“It’s all so… human,” he said.
“By that, small and insignificant, or arrogantly self-inflated?”
It’s all about us on this little world, billions of miles from anyone else. Anthropocentric, I think he said.
“Who cares?” he added, in response to the trivial stuff we, and everyone else occupies their minds with all the time, relationships, death, TV shows, opinions, movies, work.
But he’s right. Who cares? Who cares but us humans? We are alone in this galaxy, unless someone (or something) else pokes it’s extra terrestrial appendage up and joins the painfully small members of the intelligence club. No-one cares, but us, and for each other. And at that point you see the stupidity of nationalism, racism, sexism and any other ‘ism’ one can care to think about.
We’re so self-absorbed. Don’t we see how futile so many of our problems are? Every time I see the horizon dipping a little at each edge, or look into the night sky at space, I am reminded that we maintain a precarious existence on this ‘little outpost’, as Sagan would put it. Life is tenuously smeared over a tiny marble floating in an impossibly huge ocean. I can’t help that thinking that if more people looked up, they would be more grateful for their time here, the fact they are witnesses to this incredible spectacle.
And yet… here we are. We live in this maelstrom of self-perpetuated drama, and we must exist in this society.
Instinct Vs Consciousness: Instinct tells me to make babies (survival of the species), eat (nourishment), care about my country (protection of the species) and to socialize (spreading of the genes). Consciousness tells me look up, drink it all in, and continually reminds me how insignificant my life is compared with the mechanics and size of the universe.
So I must care about where I eat. I must ensure my relationships remain harmonious, for an easy life. And I’m expected to simultaneously accept that there is more to this universe that I can ever understand. As humans I can’t help but think that we’re wasting so much time and energy by futilely punching both too many walls, and too many people, instead of pursuing our greatest task, to understand the universe around us, and to seek out other travelers in the infinite dark. Is it possible that our destructive tantrums, as of a child lashing out around him when he doesn’t receive attention, are simply the symptoms of loneliness?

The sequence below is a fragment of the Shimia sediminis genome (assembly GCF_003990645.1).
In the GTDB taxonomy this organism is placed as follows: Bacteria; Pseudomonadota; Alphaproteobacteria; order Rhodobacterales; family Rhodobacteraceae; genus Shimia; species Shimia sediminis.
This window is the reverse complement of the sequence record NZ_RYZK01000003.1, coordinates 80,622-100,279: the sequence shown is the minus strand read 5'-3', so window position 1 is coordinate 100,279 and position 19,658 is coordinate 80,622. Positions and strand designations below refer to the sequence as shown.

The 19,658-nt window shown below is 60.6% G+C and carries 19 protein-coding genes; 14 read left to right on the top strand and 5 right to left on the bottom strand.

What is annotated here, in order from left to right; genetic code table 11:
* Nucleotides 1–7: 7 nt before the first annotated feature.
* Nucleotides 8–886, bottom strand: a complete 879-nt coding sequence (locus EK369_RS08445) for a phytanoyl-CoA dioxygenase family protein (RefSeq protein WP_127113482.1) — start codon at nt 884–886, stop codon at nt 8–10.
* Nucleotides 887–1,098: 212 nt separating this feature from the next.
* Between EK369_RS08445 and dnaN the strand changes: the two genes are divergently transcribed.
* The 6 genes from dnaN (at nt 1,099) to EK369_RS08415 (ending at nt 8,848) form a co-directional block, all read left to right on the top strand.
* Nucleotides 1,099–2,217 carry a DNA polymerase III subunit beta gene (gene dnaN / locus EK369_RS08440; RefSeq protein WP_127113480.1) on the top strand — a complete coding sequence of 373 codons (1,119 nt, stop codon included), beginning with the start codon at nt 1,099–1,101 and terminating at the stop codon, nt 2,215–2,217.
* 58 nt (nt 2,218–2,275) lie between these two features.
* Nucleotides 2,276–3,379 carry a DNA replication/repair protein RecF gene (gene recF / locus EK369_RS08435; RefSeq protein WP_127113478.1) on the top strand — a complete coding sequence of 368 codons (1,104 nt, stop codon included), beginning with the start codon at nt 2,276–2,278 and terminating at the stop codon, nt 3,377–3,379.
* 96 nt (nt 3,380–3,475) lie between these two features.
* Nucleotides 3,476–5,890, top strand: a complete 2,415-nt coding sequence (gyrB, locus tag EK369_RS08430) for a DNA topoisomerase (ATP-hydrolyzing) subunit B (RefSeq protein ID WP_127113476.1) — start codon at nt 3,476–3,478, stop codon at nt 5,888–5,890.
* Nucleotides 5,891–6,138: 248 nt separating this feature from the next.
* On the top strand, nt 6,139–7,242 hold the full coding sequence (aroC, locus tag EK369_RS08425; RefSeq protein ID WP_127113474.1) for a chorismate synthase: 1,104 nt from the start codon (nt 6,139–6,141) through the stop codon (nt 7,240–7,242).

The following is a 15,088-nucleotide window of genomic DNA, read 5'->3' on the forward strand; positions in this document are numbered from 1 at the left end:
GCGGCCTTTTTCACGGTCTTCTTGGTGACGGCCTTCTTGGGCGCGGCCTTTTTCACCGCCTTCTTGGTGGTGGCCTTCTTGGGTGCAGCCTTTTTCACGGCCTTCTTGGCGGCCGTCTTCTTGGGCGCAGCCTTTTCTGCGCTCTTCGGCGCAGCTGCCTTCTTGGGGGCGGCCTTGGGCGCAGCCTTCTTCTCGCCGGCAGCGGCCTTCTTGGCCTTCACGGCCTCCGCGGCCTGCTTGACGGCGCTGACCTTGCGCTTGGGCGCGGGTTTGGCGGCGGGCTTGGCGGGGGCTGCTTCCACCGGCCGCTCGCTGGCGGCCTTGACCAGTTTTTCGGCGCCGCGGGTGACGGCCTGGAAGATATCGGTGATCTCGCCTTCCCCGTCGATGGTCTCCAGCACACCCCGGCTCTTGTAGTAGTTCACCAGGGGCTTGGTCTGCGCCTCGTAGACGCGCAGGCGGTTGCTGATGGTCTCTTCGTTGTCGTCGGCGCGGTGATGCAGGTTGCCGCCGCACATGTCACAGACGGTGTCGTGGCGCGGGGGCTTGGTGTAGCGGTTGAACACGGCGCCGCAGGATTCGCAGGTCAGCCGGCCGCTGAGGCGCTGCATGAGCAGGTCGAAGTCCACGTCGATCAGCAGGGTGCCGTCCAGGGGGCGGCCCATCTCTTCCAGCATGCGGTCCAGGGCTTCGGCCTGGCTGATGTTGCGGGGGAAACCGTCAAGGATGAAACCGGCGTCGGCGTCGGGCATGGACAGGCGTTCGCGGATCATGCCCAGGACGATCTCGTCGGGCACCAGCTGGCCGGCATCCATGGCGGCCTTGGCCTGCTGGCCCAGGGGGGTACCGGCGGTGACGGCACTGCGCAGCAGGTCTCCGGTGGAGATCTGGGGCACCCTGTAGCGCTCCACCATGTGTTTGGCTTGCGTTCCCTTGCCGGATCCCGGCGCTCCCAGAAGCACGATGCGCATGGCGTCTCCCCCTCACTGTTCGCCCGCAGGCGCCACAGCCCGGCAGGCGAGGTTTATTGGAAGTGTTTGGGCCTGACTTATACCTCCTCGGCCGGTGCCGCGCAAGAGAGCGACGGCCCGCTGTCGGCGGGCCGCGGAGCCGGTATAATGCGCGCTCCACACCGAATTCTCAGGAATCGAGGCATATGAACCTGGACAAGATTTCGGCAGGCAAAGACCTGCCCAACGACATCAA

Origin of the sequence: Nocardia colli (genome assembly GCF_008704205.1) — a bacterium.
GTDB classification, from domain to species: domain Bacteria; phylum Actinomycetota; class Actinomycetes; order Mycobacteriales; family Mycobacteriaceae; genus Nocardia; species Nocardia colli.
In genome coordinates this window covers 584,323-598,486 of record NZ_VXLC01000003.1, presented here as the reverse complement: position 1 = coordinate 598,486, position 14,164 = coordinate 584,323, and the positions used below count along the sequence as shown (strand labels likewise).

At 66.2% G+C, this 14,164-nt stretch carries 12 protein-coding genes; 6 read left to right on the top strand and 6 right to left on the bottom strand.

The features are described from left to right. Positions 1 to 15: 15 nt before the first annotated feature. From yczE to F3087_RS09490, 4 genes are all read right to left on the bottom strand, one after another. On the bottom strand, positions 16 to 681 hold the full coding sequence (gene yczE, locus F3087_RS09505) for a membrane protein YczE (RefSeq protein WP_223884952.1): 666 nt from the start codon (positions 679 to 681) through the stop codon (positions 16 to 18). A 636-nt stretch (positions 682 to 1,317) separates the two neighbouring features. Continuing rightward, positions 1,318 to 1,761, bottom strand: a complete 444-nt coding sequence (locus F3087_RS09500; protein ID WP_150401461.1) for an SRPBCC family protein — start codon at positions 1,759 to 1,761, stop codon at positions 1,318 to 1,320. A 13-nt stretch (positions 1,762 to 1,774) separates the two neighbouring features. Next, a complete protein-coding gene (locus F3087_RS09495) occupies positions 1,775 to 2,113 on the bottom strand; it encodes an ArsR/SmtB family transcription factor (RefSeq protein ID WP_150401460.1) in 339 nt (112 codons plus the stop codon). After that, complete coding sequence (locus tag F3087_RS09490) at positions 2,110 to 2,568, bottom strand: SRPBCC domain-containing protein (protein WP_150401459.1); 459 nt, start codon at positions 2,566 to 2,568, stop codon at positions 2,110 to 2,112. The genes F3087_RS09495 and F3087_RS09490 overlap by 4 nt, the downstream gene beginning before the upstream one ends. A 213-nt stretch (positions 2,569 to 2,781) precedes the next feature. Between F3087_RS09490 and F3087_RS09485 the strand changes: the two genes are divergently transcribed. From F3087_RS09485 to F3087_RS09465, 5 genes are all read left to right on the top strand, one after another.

A little less serious, I mused that our myriad pathetic concerns would be of great amusement to another species:
(Aliens come and land down on earth, join us at a dinner party, after all the hullabaloo has died down)
Alien: ‘So…. you guys have been sapien for how long?’
Human: ‘About three million years.’
Alien: ‘Wow… that’s great. You survived the great revolutions, language, agricultural, industrial, technological. That’s good.’
Alien: ‘No problem. So what are you doing with yourselves these days?’
Human: ‘Oh, you know. This and that. This new talk show just came out on cable. You seen it?’
Alien: ‘No… (coughs) must’ve missed that. Look, we’d be happy to show you more about those fusion accelerators I was telling you about…’
Human: ‘Yeah… hey, do you guys have YouTube in space?’
Alien (clearly uncomfortable): ‘No, what’s that?’
Human: ‘Well, it’s totally cool. You get to watch other people talk about crap and-‘
Alien: ‘This is facinating, really, but I have to be back at Cassiopeia by four, and you know how particle engines can be… ha….’
Human: ‘What’s a particle engine?’
Alien: ‘You guys don’t have those? Weird, it only took the guys over at MG704a about a thousand years to figure that one out… you guys really are stup-, er…’
Alien: ‘Oh, nothing. Listen, anyhooo… we’ll be back in about, oh, a millenia or so, see how you’re doing… we should totally get together again. Good luck with the quantum thing… iiiit’s a melon scratcher….’
See? We’d be like the dumb cousin at a family engagement. You want to get away, but at the same time you’re really curious how they remember to breathe.